Diabetic retinopathy is an abnormality of the microvasculature of the retina that occurs to almost all patients with chronic diabetes mellitus.
It is one of the leading cause of blindness worldwide and principal cause of impaired vision in patients aged 25-75 years of age.
The abnormality causes microaneurysms, retinal hemorrhages, lipid exudates, macular edema & neovascular vessel growth that may lead to blindness.
Unintentional treatment interruptions in diabetic retinopathy patients, especially those with proliferative disease, managed with antivascular endothelial growth factor (anti-VEGF) therapy alone can result in irreversible blindness, as shown in a recent study.
Diabetic retinopathy is a leading cause of blindness, making early detection of this condition crucial. Dr Yong Shao Onn from the Eagle Eye Centre at Mt Alvernia Hospital, Singapore, speaks to Roshini Claire Anthony on the diagnosis and treatment options.
Intra-individual variability in serum creatinine levels and estimated glomerular filtration rate (eGFR) over 3 years was independently associated with the presence as well as the severity of diabetic retinopathy (DR) in patients with type 2 diabetes (T2D), indicating that variability in these biomarkers can serve as predictors to identify T2D patients at risk of DR, suggests a local study.
In the treatment of proliferative diabetic retinopathy (DR), eyes gain vision and rarely develop vision-impairing central-involved diabetic macula oedema (DME) over 2 years with ranibizumab, according to a posthoc analysis. In contrast, factors such as poor glycaemic control and more severe DR increase the likelihood of losing visual acuity and developing DME following panretinal photocoagulation (PRP).
Administering intravitreal injections of ranibizumab in addition to panretinal photocoagulation (PRP) appears to be more effective than PRP monotherapy in terms of neovascularization regression in patients with high-risk proliferative diabetic retinopathy, according to a study.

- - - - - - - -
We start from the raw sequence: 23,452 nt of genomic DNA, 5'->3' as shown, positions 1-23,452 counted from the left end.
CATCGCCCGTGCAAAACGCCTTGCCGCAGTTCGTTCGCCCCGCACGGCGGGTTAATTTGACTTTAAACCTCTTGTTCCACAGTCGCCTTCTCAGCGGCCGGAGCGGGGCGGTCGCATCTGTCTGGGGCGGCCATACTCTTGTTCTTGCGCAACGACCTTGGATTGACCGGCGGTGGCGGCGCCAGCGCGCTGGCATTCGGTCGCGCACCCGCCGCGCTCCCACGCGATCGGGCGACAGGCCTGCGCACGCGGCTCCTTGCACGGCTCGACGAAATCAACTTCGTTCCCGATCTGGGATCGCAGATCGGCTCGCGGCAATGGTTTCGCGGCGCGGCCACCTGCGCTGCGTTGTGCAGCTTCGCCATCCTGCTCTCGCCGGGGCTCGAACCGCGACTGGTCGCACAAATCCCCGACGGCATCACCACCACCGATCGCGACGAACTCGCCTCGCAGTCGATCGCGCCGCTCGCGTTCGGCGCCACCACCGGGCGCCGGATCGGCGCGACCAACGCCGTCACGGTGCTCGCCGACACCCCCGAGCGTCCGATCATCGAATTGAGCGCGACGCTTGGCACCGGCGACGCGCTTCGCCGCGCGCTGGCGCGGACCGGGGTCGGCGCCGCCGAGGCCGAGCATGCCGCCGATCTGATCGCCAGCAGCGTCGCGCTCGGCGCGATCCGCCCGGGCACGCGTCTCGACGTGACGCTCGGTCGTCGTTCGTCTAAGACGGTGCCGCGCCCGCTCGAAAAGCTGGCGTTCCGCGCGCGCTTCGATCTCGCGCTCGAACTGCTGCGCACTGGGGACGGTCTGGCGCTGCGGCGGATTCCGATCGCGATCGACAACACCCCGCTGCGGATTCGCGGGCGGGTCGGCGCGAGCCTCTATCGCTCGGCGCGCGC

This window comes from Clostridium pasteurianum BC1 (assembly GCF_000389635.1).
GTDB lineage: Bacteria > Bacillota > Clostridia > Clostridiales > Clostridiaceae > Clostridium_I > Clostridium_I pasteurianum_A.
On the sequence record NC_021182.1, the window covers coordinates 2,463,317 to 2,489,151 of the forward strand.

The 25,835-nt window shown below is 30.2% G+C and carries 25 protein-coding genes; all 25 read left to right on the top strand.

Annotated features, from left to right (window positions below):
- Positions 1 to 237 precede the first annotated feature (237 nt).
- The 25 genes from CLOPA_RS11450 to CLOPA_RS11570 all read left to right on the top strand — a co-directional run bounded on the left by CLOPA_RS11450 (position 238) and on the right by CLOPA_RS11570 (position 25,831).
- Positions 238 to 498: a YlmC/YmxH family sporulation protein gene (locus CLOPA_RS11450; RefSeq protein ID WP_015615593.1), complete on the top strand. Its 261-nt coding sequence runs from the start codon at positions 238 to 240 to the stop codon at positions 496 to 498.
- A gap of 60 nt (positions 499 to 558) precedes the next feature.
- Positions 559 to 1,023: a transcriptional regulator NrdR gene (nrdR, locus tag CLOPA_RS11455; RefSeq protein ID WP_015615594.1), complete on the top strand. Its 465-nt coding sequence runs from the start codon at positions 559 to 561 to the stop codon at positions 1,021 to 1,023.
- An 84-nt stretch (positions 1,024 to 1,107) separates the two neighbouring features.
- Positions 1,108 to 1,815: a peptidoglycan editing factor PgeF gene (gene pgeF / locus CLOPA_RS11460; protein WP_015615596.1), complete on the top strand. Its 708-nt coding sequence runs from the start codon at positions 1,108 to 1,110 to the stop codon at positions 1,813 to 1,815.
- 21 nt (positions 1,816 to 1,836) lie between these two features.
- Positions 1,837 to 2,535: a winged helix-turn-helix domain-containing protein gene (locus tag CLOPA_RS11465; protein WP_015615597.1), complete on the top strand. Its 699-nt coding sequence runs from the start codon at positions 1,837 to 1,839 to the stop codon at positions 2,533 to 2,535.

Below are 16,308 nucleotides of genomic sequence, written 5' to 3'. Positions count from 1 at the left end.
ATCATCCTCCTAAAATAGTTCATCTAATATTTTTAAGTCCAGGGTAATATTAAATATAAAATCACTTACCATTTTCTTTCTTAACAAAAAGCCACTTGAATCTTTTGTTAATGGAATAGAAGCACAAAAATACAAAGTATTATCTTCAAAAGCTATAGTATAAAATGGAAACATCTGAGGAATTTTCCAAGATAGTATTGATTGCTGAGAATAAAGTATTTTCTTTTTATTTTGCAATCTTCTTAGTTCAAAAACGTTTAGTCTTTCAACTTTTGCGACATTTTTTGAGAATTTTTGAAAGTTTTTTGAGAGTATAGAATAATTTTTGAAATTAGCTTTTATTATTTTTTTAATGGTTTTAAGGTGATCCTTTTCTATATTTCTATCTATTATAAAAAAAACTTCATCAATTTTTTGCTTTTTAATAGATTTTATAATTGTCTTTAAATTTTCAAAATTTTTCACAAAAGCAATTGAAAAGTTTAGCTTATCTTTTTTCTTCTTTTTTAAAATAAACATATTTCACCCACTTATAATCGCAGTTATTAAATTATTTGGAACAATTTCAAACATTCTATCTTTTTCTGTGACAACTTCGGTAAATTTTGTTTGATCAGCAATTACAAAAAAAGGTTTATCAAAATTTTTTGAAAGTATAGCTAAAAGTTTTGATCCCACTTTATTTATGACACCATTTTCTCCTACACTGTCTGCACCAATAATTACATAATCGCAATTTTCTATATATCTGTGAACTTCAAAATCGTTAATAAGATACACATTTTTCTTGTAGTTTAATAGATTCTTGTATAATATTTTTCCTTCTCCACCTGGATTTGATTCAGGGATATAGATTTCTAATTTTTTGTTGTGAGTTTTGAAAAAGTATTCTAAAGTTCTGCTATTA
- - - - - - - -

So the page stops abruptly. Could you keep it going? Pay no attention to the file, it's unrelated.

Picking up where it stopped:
Individuals who have a higher perception of barriers to diabetes self-management may be at an elevated risk for diabetic retinopathy (DR), according to findings of the Singapore Diabetes Management Project study.
Individuals with diabetic retinopathy (DR) appear to have thicker macula and outer retina compared with those who do not have the diabetic eye disease, and such thickening is more pronounced in eyes with severe DR, according to a study.
Individuals with mild-to-moderate non-proliferative diabetic retinopathy appear to have an elevated risk of falls compared with individuals with diabetes but no diabetic retinopathy, according to a Singapore study.
In patients with heart failure with reduced ejection fraction (HFrEF) receiving angiotensin-converting-enzyme (ACE) inhibitors, high dosing confers benefits for the risk of death or hospitalization that are similar to that obtained with lower dosing, according to a systematic review and meta-analysis.
Men who use calcium channel blockers (CCBs) are at risk of developing prostate cancer, and the risk increases with the duration of CCB exposure, according to the results of a systematic review and meta-analysis.
Osteoarthritis (OA) is the most common condition affecting the joints. Dr Lee Eu Jin, an Orthopaedic Surgeon from Liberty Orthopaedic Clinic at Mount Elizabeth Medical Centre, Singapore, shares his insights with Pearl Toh on how to manage OA in the primary care setting.